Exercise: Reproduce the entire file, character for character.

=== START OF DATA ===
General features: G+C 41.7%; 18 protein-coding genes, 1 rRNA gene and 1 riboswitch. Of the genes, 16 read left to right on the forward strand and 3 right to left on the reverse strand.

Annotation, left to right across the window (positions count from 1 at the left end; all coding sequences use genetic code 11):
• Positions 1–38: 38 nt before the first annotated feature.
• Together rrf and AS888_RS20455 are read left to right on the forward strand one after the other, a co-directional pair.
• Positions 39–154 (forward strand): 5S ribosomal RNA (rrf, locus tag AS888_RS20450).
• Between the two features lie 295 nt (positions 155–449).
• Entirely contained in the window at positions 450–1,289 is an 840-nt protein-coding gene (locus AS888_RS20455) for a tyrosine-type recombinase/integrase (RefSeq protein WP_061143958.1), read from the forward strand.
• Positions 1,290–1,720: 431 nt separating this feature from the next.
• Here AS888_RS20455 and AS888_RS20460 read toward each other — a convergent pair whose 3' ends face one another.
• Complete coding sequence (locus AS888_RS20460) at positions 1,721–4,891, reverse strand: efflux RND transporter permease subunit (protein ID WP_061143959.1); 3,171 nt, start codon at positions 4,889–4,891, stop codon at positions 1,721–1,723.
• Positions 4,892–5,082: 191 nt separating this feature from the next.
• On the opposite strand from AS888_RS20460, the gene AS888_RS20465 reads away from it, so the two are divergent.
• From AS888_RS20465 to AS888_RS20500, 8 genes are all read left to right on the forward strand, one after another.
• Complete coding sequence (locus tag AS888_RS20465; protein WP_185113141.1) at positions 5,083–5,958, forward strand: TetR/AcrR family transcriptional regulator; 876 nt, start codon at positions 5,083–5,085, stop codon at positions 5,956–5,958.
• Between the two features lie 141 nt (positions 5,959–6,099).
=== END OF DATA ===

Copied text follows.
General features: G+C 41.7%; 18 protein-coding genes, 1 rRNA gene and 1 riboswitch. Of the genes, 16 read left to right on the forward strand and 3 right to left on the reverse strand.

Annotation, left to right across the window (positions count from 1 at the left end; all coding sequences use genetic code 11):
• Positions 1–38: 38 nt before the first annotated feature.
• Together rrf and AS888_RS20455 are read left to right on the forward strand one after the other, a co-directional pair.
• Positions 39–154 (forward strand): 5S ribosomal RNA (rrf, locus tag AS888_RS20450).
• Between the two features lie 295 nt (positions 155–449).
• Entirely contained in the window at positions 450–1,289 is an 840-nt protein-coding gene (locus AS888_RS20455) for a tyrosine-type recombinase/integrase (RefSeq protein WP_061143958.1), read from the forward strand.
• Positions 1,290–1,720: 431 nt separating this feature from the next.
• Here AS888_RS20455 and AS888_RS20460 read toward each other — a convergent pair whose 3' ends face one another.
• Complete coding sequence (locus AS888_RS20460) at positions 1,721–4,891, reverse strand: efflux RND transporter permease subunit (protein ID WP_061143959.1); 3,171 nt, start codon at positions 4,889–4,891, stop codon at positions 1,721–1,723.
• Positions 4,892–5,082: 191 nt separating this feature from the next.
• On the opposite strand from AS888_RS20460, the gene AS888_RS20465 reads away from it, so the two are divergent.
• From AS888_RS20465 to AS888_RS20500, 8 genes are all read left to right on the forward strand, one after another.
• Complete coding sequence (locus tag AS888_RS20465; protein WP_185113141.1) at positions 5,083–5,958, forward strand: TetR/AcrR family transcriptional regulator; 876 nt, start codon at positions 5,083–5,085, stop codon at positions 5,956–5,958.
• Between the two features lie 141 nt (positions 5,959–6,099).